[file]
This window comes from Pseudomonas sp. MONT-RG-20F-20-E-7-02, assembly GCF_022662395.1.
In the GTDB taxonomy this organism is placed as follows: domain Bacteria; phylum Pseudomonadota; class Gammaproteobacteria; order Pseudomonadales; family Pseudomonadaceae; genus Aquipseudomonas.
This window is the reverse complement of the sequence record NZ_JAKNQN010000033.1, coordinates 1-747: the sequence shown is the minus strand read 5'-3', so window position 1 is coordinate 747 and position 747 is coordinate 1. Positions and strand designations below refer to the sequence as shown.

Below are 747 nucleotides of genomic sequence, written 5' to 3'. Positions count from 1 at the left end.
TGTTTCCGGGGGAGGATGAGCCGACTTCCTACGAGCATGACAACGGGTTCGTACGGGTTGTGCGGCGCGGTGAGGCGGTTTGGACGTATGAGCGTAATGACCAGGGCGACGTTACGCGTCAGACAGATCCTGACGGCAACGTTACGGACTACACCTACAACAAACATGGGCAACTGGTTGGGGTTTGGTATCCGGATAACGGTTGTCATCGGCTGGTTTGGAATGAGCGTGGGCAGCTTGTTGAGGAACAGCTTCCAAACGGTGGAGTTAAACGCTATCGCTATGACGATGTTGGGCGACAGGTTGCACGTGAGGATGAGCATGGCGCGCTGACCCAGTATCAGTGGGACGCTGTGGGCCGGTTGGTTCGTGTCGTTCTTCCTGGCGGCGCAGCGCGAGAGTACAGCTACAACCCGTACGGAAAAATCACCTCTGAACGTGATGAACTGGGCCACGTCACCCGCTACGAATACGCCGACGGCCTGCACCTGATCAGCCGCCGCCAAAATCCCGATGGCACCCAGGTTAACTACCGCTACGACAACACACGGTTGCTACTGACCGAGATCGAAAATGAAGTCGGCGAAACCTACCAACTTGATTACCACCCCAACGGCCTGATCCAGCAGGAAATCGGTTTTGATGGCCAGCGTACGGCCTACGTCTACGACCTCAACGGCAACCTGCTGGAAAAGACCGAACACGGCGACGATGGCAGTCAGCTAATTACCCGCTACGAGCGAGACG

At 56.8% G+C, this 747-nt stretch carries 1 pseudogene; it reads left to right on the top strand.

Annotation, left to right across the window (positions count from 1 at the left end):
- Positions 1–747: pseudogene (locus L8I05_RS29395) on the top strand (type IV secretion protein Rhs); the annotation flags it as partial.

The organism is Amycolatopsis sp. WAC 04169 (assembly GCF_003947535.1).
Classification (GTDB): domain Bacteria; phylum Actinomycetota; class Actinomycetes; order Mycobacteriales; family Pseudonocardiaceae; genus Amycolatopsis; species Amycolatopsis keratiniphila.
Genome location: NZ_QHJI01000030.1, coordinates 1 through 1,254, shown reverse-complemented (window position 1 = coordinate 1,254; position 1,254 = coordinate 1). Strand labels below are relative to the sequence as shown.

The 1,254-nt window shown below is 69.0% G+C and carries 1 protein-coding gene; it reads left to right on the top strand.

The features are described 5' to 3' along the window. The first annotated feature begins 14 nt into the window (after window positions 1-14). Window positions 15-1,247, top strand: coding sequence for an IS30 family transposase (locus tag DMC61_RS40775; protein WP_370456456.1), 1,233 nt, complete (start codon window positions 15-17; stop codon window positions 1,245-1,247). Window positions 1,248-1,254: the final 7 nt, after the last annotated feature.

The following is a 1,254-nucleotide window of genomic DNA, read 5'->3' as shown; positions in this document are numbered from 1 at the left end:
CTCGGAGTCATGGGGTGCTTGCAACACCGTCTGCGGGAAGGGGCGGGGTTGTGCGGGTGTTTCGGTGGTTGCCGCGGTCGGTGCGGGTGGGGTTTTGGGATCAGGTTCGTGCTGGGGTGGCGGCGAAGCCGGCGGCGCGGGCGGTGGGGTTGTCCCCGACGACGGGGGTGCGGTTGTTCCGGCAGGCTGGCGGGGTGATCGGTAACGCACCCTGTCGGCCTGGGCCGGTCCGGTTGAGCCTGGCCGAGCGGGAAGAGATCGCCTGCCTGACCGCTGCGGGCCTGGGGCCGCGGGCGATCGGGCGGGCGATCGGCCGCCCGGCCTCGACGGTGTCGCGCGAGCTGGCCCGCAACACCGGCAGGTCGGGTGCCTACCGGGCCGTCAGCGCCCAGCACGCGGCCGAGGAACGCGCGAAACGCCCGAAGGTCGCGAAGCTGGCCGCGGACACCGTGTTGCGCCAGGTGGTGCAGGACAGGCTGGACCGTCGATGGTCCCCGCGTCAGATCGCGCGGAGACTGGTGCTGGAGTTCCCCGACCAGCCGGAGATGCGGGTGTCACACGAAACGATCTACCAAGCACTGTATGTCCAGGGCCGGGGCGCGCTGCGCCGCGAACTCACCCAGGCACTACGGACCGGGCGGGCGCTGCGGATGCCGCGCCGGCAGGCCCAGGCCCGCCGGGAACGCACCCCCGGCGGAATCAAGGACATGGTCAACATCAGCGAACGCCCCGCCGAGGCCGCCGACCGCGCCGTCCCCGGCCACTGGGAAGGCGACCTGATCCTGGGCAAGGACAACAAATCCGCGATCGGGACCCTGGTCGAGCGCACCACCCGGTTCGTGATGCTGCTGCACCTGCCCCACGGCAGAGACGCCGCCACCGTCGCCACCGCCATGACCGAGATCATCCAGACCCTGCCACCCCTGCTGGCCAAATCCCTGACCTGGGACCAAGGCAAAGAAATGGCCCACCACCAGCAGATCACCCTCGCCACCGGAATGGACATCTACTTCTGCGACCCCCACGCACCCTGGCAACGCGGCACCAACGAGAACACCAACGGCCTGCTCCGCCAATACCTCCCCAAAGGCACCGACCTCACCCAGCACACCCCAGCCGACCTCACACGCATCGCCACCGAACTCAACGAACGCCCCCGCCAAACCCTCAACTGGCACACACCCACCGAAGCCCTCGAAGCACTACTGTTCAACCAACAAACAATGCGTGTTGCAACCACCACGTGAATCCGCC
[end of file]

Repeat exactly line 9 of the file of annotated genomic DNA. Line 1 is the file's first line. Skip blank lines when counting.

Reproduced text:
The organism is Amycolatopsis sp. WAC 04169 (assembly GCF_003947535.1).